Credit: freepik via Freepik
A balanced portfolio is an investment strategy that doesn’t put all of its eggs in one basket. It spreads around the risk, investing both in high-growth, high-risk assets like stocks, low-risk assets like bonds, and alternative assets that respond differently to economic downturns.
Precious metals play a unique role in a balanced portfolio. Gold and silver tend to perform better when stock markets are in decline and when inflation is high. Both of these are signs of a lack of faith in usual economic indicators and that investors are looking for alternative strategies.
If you’re thinking about bulking your portfolio with one of these alternatives, here’s what you need to know about investing in bullion.
Silver Bullion Is More Accessible than Gold
Most of the writing you’ll find when it comes to investing in precious metals focuses on gold. But the price difference between an ounce of gold and an ounce of silver is substantial.
Investors tend to prefer owning the real thing: gold and silver bullion. But when you buy real bullion, such as coins and bars, you can’t buy a decimal point the way you might with cryptocurrency. The price difference makes silver coins vastly more accessible than gold while sharing many of the same properties. That said, the premiums on silver are higher than gold. Whereas a gold purchase can be made at around 3 to 5% over spot, silver can go for anywhere from 15 to 30% over spot. Be sure to keep this under consideration before making your purchase.
A Safe Haven During Economic Uncertainty
Precious metals investors appreciate gold and silver for a variety of reasons. They’re traditionally seen as safe haven assets. They’re tangible commodities that you can own directly (without taking on any third-party risks). Finally, prices have a history of rising when other investments like stocks are struggling.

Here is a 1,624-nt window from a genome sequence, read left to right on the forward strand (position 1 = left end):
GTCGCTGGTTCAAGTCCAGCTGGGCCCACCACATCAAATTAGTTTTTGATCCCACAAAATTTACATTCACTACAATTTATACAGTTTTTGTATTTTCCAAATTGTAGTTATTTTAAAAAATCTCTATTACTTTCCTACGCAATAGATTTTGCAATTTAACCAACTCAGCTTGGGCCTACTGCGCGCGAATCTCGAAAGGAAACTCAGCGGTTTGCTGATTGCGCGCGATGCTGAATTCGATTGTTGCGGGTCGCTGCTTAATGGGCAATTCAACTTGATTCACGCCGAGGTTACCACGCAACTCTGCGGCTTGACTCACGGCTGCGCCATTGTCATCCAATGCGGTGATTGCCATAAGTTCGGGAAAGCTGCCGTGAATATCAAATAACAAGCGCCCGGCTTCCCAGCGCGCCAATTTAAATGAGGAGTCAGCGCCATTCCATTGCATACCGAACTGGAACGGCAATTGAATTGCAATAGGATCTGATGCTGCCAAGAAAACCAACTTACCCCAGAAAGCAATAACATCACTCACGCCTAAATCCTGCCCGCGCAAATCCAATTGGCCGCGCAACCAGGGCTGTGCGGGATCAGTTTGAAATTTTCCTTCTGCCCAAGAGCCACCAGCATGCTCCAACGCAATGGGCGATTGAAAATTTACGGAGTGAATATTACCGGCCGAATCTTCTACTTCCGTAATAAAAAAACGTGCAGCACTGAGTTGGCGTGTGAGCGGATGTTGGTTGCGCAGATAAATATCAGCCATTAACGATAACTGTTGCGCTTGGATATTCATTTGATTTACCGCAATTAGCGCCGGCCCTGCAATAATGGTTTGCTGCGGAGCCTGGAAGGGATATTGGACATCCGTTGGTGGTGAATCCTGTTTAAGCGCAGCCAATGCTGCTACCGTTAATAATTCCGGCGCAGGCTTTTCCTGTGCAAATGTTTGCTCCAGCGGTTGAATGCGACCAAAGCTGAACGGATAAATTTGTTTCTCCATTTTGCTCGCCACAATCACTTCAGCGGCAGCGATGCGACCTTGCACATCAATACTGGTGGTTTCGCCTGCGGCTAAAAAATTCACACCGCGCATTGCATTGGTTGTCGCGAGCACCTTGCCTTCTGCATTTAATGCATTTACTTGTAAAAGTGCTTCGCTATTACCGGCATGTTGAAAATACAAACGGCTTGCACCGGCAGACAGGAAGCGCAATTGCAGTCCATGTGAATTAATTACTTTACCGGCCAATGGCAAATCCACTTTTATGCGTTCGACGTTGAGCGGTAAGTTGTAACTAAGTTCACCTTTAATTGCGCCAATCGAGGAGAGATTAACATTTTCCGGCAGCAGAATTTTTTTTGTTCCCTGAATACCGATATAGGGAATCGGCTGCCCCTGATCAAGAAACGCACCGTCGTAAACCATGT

Silver and gold are also inflation hedges. They have a long track record of holding their value relative to inflation, which is the cost of goods rising against currencies. Precious metals work well as a conservative long-term investment, especially when interest rates are very low. When inflation outpaces bond yields, gold and silver provide the answer.
Rising Industrial Demand
Unlike gold, silver is more widely used in industrial applications. That can make its prices more volatile depending on economic boom and bust cycles, but the metal is used widely in electronics, medicine, jewellery, and energy.
One of the leading markets is presently coming from solar panels, and it also plays a key role in 5G technology now being rolled out across the globe.
Industrial demand plays a significant role in silver prices, but unlike other commodities, it’s not the only factor. The safe haven element is an important part of the equation, and in broad terms, the price of the metal often follows gold in the long term, which is a much more purely speculative asset.
Does Silver Have More Upside than Gold?
The one counterpoint to silver’s accessibility and industrial demand is that it tends to have more volatility than gold. But that’s more of a double-edged sword than a disadvantage. What it means is that silver prices move more quickly than gold’s – both up and down.
It depends on who much you can afford to risk. As with any speculative investment, the longer you can wait before you need to cash out, the safer you are because you can wait out downturns.
But there are a lot of reasons to be optimistic about silver. It’s historically undervalued in comparison to gold, and any form of correction would mean major price gains.
If you want to complete a balanced portfolio, silver can go a long way toward protecting you against risks.